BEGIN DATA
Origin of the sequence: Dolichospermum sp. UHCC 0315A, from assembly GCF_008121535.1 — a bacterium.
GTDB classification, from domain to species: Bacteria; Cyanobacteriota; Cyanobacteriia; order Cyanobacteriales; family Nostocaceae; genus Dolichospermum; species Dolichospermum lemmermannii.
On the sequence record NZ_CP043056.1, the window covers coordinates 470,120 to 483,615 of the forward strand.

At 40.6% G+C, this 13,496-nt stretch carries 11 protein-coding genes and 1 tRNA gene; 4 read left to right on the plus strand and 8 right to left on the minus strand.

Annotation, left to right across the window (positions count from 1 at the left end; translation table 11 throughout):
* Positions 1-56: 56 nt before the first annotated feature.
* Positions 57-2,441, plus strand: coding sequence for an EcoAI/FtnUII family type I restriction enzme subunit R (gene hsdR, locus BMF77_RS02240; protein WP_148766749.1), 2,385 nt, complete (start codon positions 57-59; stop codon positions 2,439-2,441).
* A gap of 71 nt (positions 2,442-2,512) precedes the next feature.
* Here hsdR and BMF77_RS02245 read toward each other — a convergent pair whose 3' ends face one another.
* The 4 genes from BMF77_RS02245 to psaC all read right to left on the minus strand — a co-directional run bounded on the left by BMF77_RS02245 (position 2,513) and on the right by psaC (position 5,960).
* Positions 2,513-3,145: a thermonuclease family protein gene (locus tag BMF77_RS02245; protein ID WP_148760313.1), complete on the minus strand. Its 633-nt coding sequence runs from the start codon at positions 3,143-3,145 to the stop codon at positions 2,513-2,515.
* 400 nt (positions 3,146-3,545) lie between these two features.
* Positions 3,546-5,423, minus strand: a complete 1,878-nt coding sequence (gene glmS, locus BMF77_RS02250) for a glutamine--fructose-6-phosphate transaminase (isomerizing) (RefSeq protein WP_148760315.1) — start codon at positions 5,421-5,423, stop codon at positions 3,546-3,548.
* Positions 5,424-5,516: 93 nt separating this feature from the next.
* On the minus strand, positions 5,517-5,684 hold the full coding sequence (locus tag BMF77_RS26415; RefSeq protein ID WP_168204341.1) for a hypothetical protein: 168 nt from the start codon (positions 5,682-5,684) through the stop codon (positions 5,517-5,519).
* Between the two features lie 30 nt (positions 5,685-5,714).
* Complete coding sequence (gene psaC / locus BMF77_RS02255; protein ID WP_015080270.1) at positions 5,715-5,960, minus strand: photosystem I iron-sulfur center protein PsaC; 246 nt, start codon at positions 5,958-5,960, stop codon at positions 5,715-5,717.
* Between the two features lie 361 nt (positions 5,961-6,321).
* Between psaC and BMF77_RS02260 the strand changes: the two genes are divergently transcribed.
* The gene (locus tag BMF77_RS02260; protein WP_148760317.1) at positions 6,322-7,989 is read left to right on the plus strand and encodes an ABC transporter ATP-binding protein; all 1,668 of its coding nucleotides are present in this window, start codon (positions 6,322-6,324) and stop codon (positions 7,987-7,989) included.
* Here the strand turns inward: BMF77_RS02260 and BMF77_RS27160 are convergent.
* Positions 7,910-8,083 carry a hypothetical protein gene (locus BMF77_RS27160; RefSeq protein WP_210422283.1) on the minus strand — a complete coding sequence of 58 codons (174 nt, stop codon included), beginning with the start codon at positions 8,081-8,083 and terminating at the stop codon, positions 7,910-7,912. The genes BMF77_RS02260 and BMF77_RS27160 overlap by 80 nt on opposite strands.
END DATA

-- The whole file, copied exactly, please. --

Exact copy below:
Origin of the sequence: Dolichospermum sp. UHCC 0315A, from assembly GCF_008121535.1 — a bacterium.
GTDB classification, from domain to species: Bacteria; Cyanobacteriota; Cyanobacteriia; order Cyanobacteriales; family Nostocaceae; genus Dolichospermum; species Dolichospermum lemmermannii.
On the sequence record NZ_CP043056.1, the window covers coordinates 470,120 to 483,615 of the forward strand.

At 40.6% G+C, this 13,496-nt stretch carries 11 protein-coding genes and 1 tRNA gene; 4 read left to right on the plus strand and 8 right to left on the minus strand.

Annotation, left to right across the window (positions count from 1 at the left end; translation table 11 throughout):
* Positions 1-56: 56 nt before the first annotated feature.
* Positions 57-2,441, plus strand: coding sequence for an EcoAI/FtnUII family type I restriction enzme subunit R (gene hsdR, locus BMF77_RS02240; protein WP_148766749.1), 2,385 nt, complete (start codon positions 57-59; stop codon positions 2,439-2,441).
* A gap of 71 nt (positions 2,442-2,512) precedes the next feature.
* Here hsdR and BMF77_RS02245 read toward each other — a convergent pair whose 3' ends face one another.
* The 4 genes from BMF77_RS02245 to psaC all read right to left on the minus strand — a co-directional run bounded on the left by BMF77_RS02245 (position 2,513) and on the right by psaC (position 5,960).
* Positions 2,513-3,145: a thermonuclease family protein gene (locus tag BMF77_RS02245; protein ID WP_148760313.1), complete on the minus strand. Its 633-nt coding sequence runs from the start codon at positions 3,143-3,145 to the stop codon at positions 2,513-2,515.
* 400 nt (positions 3,146-3,545) lie between these two features.
* Positions 3,546-5,423, minus strand: a complete 1,878-nt coding sequence (gene glmS, locus BMF77_RS02250) for a glutamine--fructose-6-phosphate transaminase (isomerizing) (RefSeq protein WP_148760315.1) — start codon at positions 5,421-5,423, stop codon at positions 3,546-3,548.
* Positions 5,424-5,516: 93 nt separating this feature from the next.
* On the minus strand, positions 5,517-5,684 hold the full coding sequence (locus tag BMF77_RS26415; RefSeq protein ID WP_168204341.1) for a hypothetical protein: 168 nt from the start codon (positions 5,682-5,684) through the stop codon (positions 5,517-5,519).
* Between the two features lie 30 nt (positions 5,685-5,714).
* Complete coding sequence (gene psaC / locus BMF77_RS02255; protein ID WP_015080270.1) at positions 5,715-5,960, minus strand: photosystem I iron-sulfur center protein PsaC; 246 nt, start codon at positions 5,958-5,960, stop codon at positions 5,715-5,717.
* Between the two features lie 361 nt (positions 5,961-6,321).
* Between psaC and BMF77_RS02260 the strand changes: the two genes are divergently transcribed.
* The gene (locus tag BMF77_RS02260; protein WP_148760317.1) at positions 6,322-7,989 is read left to right on the plus strand and encodes an ABC transporter ATP-binding protein; all 1,668 of its coding nucleotides are present in this window, start codon (positions 6,322-6,324) and stop codon (positions 7,987-7,989) included.
* Here the strand turns inward: BMF77_RS02260 and BMF77_RS27160 are convergent.
* Positions 7,910-8,083 carry a hypothetical protein gene (locus BMF77_RS27160; RefSeq protein WP_210422283.1) on the minus strand — a complete coding sequence of 58 codons (174 nt, stop codon included), beginning with the start codon at positions 8,081-8,083 and terminating at the stop codon, positions 7,910-7,912. The genes BMF77_RS02260 and BMF77_RS27160 overlap by 80 nt on opposite strands.